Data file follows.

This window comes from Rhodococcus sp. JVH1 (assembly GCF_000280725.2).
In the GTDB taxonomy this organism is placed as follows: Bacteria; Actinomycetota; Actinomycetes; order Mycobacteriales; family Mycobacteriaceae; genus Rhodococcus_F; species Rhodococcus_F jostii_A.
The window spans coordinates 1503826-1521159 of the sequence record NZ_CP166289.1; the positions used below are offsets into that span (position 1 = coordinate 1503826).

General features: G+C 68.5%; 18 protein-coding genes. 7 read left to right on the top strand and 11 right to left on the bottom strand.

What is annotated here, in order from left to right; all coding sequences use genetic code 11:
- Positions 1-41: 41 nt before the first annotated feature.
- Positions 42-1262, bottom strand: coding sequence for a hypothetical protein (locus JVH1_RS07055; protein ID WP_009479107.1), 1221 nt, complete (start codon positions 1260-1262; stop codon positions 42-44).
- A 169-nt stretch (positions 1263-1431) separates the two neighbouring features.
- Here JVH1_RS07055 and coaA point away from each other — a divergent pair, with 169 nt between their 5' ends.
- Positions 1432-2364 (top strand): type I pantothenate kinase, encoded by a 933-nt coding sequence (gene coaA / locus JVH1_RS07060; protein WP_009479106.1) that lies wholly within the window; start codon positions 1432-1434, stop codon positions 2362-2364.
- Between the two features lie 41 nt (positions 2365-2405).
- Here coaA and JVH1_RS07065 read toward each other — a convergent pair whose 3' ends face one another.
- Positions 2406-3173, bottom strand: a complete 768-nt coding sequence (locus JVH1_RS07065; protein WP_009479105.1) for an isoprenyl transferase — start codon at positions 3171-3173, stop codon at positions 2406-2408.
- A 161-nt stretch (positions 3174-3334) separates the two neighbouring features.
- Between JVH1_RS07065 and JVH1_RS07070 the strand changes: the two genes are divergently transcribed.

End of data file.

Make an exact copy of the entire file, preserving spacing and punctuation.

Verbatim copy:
This window comes from Rhodococcus sp. JVH1 (assembly GCF_000280725.2).
In the GTDB taxonomy this organism is placed as follows: Bacteria; Actinomycetota; Actinomycetes; order Mycobacteriales; family Mycobacteriaceae; genus Rhodococcus_F; species Rhodococcus_F jostii_A.
The window spans coordinates 1503826-1521159 of the sequence record NZ_CP166289.1; the positions used below are offsets into that span (position 1 = coordinate 1503826).

General features: G+C 68.5%; 18 protein-coding genes. 7 read left to right on the top strand and 11 right to left on the bottom strand.

What is annotated here, in order from left to right; all coding sequences use genetic code 11:
- Positions 1-41: 41 nt before the first annotated feature.
- Positions 42-1262, bottom strand: coding sequence for a hypothetical protein (locus JVH1_RS07055; protein ID WP_009479107.1), 1221 nt, complete (start codon positions 1260-1262; stop codon positions 42-44).
- A 169-nt stretch (positions 1263-1431) separates the two neighbouring features.
- Here JVH1_RS07055 and coaA point away from each other — a divergent pair, with 169 nt between their 5' ends.
- Positions 1432-2364 (top strand): type I pantothenate kinase, encoded by a 933-nt coding sequence (gene coaA / locus JVH1_RS07060; protein WP_009479106.1) that lies wholly within the window; start codon positions 1432-1434, stop codon positions 2362-2364.
- Between the two features lie 41 nt (positions 2365-2405).
- Here coaA and JVH1_RS07065 read toward each other — a convergent pair whose 3' ends face one another.
- Positions 2406-3173, bottom strand: a complete 768-nt coding sequence (locus JVH1_RS07065; protein WP_009479105.1) for an isoprenyl transferase — start codon at positions 3171-3173, stop codon at positions 2406-2408.
- A 161-nt stretch (positions 3174-3334) separates the two neighbouring features.
- Between JVH1_RS07065 and JVH1_RS07070 the strand changes: the two genes are divergently transcribed.